Valerie A. Ott
If you haven’t already, be sure to register for YALSA’s second annual Teen Tech Week, which will take place March 2–8, 2008. YALSA established this initiative last year in recognition of the fact that technology is integral to teens’ lives. In fact, according to the Pew Internet Study, teens spend an average of more than six hours a day using media of varying types. Considering that teens spend approximately seven hours each day in a classroom, I thought this number seemed high. However, I suppose I shouldn’t be surprised, especially as, living across from our local high school, I watch as teens walk home at 3 p.m., talking on their cell phones, listening to their iPods, and texting their friends. Similarly, I was amused and slightly perplexed one day when I observed two teenagers at a popular eatery. When one got up from the table to refill her drink, her companion immediately got on his phone and held a twenty-second conversation with another friend that went something like this: “Hey, what’re you doing?” (Pause for reply.) “Nothing, I’m with Britney at Panera.” (Pause for reply.) “Yeah, OK, see ya.” This interaction, though brief, is the way teens interact: digitally and constantly. Presumably, cell phone usage continues on into the evening, not to mention the time spent downloading music, browsing the Web for pleasure or homework, and playing video games. Speaking of downloading music, this year’s theme—Tune In @ your library®—focuses on music and sound. Although teens today listen to and acquire music differently than we used to, one thing has remained the same: music has universally appealed to teens through the decades. Today, music is almost ubiquitous in teens’ lives due to its availability through MP3 players and the Internet.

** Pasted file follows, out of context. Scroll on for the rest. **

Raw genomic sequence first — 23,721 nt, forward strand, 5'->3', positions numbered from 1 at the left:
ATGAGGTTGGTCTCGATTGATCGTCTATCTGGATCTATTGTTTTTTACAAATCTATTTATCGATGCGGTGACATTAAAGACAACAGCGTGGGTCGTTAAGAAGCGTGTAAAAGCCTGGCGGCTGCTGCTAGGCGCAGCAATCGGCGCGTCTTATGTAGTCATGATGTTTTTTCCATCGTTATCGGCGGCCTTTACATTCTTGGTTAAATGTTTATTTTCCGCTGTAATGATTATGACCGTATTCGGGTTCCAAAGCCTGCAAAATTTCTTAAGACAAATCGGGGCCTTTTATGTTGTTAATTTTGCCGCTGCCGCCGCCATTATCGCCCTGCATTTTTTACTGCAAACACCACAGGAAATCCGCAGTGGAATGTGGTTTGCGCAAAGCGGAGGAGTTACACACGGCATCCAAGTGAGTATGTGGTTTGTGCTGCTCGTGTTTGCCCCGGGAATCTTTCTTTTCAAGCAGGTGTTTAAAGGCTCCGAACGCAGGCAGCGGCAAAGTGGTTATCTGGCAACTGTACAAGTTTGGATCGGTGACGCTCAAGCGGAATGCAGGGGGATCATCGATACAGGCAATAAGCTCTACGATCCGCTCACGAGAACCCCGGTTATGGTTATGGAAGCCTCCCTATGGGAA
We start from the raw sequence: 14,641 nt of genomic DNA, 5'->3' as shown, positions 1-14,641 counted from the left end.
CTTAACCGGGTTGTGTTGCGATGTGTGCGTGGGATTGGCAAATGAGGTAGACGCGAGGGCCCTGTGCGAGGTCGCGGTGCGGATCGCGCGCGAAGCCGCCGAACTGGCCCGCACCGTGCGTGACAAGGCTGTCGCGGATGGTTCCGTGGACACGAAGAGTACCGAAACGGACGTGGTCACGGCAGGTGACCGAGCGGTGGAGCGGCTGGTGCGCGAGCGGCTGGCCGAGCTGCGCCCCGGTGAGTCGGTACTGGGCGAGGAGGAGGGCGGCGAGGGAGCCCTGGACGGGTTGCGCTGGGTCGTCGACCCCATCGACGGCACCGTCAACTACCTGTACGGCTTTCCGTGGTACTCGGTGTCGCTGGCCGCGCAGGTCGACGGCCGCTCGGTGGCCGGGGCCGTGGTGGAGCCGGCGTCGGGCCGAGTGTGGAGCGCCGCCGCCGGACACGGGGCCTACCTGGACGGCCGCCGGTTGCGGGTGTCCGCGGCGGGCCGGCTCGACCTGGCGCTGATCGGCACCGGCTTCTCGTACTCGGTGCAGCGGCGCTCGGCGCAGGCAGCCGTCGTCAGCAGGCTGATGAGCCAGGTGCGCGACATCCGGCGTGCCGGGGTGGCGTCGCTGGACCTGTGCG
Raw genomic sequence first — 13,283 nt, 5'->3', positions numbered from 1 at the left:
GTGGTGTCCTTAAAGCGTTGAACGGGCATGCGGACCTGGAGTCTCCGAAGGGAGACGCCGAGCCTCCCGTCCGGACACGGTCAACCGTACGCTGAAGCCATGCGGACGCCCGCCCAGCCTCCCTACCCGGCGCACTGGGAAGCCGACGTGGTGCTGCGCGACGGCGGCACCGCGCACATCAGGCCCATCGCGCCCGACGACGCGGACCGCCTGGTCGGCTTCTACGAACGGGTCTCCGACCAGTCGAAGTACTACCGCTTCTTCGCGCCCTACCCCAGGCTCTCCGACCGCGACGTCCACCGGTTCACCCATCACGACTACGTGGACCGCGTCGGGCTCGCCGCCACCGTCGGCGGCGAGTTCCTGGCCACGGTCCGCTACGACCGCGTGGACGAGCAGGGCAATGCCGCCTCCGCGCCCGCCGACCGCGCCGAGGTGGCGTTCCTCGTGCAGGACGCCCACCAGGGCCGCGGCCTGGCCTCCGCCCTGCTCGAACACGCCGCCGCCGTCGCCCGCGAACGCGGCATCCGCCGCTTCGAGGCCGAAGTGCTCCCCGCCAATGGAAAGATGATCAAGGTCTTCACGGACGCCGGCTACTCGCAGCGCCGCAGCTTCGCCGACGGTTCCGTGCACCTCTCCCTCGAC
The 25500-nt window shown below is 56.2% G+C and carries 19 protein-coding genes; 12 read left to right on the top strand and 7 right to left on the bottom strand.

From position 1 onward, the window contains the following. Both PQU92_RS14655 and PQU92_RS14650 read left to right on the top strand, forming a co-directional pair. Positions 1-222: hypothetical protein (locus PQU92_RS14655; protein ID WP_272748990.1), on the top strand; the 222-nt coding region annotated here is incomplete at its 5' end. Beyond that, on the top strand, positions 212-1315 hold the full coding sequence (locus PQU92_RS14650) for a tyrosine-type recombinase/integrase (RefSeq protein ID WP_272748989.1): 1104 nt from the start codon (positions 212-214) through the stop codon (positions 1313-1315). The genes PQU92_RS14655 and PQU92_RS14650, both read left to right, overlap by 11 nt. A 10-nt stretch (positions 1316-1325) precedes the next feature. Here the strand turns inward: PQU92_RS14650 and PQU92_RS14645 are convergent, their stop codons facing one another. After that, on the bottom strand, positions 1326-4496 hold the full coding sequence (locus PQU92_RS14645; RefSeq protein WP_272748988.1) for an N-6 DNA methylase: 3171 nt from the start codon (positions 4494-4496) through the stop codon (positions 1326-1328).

Hopefully, this year’s Teen Tech Week will help you find ways to make sure teens are responsible users of all that is digital, thereby making you a trusted and savvy professional. Visit www.ala.org/ teentechweek to register for the event and to get activity ideas for this year’s initiative. And, don’t forget to check out the YALSA blog for topics related to Teen Tech Week as well. Not surprisingly, this issue of YALS is dedicated to Teen Tech Week and focuses on issues and ideas pertaining to this year’s theme and on technology in general. The Hot Spot contains a webliography of music-related Web sites, Web tools, and partnership ideas for a successful Teen Tech Week as well as books related to gaming, among other articles. So, if you’re at a loss for how to observe this year’s celebration, or just feel a bit disconnected from your teens due to the constantly changing digital landscape, this issue will help you feel more tuned in.